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The potential role of microvascular pathology in the neurological manifestations of coronavirus infection


Human coronaviruses are highly pathogenic viruses that pose a serious threat to human health. Examples include the severe acute respiratory syndrome outbreak of 2003 (SARS-CoV-1), the Middle East Respiratory Syndrome (MERS-CoV) outbreak of 2012, and the current SARS-CoV-2 (COVID-19) pandemic. Herein, we review the neurological manifestations of coronaviruses and discuss the potential pathogenic role of blood–brain barrier dysfunction. We present the hypothesis that pre-existing vascular damage (due to aging, cardiovascular disease, diabetes, hypertension or other conditions) facilitates infiltration of the virus into the central nervous system (CNS), increasing neuro-inflammation and the likelihood of neurological symptoms. We also discuss the role of a neuroinflammatory cytokine profile in both blood–brain barrier dysfunction and macrovascular disease (e.g. ischemic stroke and thromboembolism). Future studies are needed to better understand the involvement of the microvasculature in coronavirus neuropathology, and to test the diagnostic potential of minimally-invasive screening tools (e.g. serum biomarkers, fluorescein retinal angiography and dynamic-contrast MRI).


Coronaviruses are enveloped viruses found in animals and humans. Coronaviruses possess a single-stranded RNA genome that encodes structural proteins that allow binding to host cells, and replicase proteins that allow viral replication [1]. The first coronavirus causing severe acute respiratory syndrome (SARS-CoV-1) was identified as a clinical entity in 2002 [2]. This was followed by the emergence of the Middle East Respiratory Distress Syndrome (MERS-CoV) in 2012 [3], and SARS-CoV-2 in 2019 [4, 5].

Severe cases of coronavirus infection are associated with acute microvascular disease of the respiratory system [6]. Clinically, this manifests as failure to breath due to widespread lung inflammation, termed acute respiratory distress syndrome (ARDS) [7,8,9]. Risk factors for ARDS are old age and comorbidities such as cerebrovascular disease, diabetes, and hypertension [10, 11]. These conditions are associated with immune and vascular dysfunction, and predispose patients to severe infection [10,11,12,13,14,15,16].

In addition to the established role of coronavirus infection in respiratory system dysfunction, accumulating evidence associates coronaviruses with neuropathology [6, 8, 9, 17,18,19,20,21,22,23,24]. Herein, we review the neurological manifestations of coronavirus infection and discuss the potential contribution of microvascular pathology and both systemic and central nervous system (CNS) inflammation. We present the hypothesis that pre-existing endothelial disease (due to ageing, cardiovascular disease, diabetes, hypertension and other conditions) may facilitate infiltration of the virus into the CNS, increasing neuroinflammation and the likelihood of neuropathology.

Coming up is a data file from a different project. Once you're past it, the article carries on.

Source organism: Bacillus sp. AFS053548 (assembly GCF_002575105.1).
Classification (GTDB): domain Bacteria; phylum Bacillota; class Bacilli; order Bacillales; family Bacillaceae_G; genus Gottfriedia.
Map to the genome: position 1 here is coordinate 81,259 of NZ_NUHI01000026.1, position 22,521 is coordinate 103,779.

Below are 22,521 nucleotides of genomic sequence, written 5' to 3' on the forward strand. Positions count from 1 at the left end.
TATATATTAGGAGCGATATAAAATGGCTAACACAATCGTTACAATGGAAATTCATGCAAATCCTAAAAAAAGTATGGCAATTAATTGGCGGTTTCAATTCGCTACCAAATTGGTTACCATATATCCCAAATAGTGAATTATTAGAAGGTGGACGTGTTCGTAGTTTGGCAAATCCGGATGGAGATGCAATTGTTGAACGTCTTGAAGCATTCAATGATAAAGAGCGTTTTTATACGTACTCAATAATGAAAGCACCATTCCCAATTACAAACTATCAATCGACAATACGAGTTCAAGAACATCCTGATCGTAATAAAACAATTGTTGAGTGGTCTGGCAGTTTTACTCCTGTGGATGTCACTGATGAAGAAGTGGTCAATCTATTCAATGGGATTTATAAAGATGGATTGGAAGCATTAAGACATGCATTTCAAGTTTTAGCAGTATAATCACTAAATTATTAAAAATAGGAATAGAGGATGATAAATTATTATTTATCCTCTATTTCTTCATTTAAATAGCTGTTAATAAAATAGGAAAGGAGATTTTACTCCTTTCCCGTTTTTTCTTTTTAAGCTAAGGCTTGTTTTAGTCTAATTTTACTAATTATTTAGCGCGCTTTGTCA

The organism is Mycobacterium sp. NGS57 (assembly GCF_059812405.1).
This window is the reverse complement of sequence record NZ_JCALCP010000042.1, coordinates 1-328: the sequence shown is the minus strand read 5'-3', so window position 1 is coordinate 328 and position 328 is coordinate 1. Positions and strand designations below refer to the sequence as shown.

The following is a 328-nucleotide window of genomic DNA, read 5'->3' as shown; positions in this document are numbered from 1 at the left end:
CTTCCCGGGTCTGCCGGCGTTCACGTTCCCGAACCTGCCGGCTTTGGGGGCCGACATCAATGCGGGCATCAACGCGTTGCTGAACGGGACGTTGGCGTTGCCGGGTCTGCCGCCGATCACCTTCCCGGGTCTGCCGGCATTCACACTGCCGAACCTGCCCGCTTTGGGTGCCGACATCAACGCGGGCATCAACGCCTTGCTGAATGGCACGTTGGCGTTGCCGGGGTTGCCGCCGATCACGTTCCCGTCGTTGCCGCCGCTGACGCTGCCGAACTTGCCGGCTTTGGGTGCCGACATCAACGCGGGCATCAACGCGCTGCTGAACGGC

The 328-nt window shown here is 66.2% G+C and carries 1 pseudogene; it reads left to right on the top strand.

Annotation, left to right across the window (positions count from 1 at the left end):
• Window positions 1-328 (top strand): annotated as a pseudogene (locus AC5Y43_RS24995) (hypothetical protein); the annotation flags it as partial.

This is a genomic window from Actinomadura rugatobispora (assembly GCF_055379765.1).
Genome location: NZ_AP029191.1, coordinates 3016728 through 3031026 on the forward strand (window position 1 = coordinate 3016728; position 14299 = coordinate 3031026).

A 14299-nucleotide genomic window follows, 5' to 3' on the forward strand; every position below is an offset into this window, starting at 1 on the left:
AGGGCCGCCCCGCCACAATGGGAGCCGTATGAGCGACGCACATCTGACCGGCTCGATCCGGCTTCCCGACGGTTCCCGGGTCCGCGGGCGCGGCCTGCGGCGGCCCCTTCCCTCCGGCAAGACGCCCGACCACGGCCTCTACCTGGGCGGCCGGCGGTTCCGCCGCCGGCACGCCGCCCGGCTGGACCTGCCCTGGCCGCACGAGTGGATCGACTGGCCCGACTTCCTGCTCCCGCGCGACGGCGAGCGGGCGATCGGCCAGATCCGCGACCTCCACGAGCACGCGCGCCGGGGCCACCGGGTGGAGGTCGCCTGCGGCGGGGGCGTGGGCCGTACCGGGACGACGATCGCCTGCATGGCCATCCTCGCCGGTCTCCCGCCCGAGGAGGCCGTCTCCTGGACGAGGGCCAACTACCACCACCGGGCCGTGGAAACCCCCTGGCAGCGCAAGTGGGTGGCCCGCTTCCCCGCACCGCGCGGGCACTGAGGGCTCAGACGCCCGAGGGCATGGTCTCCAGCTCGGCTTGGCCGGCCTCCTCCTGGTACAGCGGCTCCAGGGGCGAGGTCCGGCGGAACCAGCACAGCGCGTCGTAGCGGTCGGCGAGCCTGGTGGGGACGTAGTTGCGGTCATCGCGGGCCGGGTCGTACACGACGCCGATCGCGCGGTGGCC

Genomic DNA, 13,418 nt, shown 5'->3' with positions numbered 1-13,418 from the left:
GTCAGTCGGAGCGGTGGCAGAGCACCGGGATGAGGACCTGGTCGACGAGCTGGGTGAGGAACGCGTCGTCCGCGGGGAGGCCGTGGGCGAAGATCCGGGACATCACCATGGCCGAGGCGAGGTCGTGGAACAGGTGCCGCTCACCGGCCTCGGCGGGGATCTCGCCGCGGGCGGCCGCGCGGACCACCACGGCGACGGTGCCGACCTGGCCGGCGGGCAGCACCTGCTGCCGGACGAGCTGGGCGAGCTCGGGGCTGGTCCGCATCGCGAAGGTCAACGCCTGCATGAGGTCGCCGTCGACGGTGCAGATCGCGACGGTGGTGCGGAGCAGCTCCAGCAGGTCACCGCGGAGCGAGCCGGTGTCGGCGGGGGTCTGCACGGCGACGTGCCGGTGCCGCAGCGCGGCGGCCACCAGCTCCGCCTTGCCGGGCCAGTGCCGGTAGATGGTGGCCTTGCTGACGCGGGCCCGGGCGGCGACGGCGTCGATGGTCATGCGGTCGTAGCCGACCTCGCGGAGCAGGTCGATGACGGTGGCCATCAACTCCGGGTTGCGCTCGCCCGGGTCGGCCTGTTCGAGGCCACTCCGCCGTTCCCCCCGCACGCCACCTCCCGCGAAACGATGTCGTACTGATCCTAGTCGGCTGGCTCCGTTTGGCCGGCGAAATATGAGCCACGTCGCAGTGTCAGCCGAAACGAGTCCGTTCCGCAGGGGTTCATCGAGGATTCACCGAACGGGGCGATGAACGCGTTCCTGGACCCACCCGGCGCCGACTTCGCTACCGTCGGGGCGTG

Neurological manifestations of coronaviruses

A recent cohort study from Wuhan, China reported neurological findings in 24.8% of 214 adult patients with SARS-CoV-2 [19]. Neurological findings were associated with severe infection, older age, and multiple comorbidities [10]. Findings included encephalitis, epileptic seizures, ischemic and hemorrhagic stroke, delirium, headache, dizziness, impaired consciousness, and ataxia. Recent reviews highlight the significant incidence of neurological symptoms following SARS-CoV-2 infection [21,22,23,24,25,26], including gustatory and olfactory dysfunction (e.g. anosmia), occurring early in the course of disease following SARS-CoV-2 infection [23, 27,28,29].

Human coronavirus infection was also found to cause neurological symptoms in children [30]. While children under the age of 10 represent less than 1% of cases [31] and have a milder course of illness compared to adult patients [32], emerging case series describe severe neurological symptoms among children as well [30]. Symptoms are similar to those seen in infected adult patients [19], and may involve the central and peripheral nervous systems [30].

Neurological symptoms were also reported in SARS-CoV-1 and MERS-CoV patients, and included confusion, coma, ataxia, stroke, and focal motor deficits [8, 9]. Magnetic Resonance Imaging (MRI) in a select group of MERS-CoV patients revealed widespread bilateral lesions within the white matter, subcortical areas, basal ganglia, corpus callosum, pons, cerebellum and upper cervical spinal cord [9]. Autopsy studies of patients who died of SARS-CoV-1 confirmed the presence of the virus in the brain [33]. Solomon et al. recently described the post-mortem neuropathological changes associated with SARS-CoV-2 infection in 18 patients. They detected virus in low levels within the brain of several patients with pre-existing microvascular disease (e.g. diabetes, hypertension, cardiovascular disease), all of whom presented with encephalopathy [34]. Their work highlights the importance of pre-existing comorbidity in predisposing to acute hypoxic ischemic brain injury.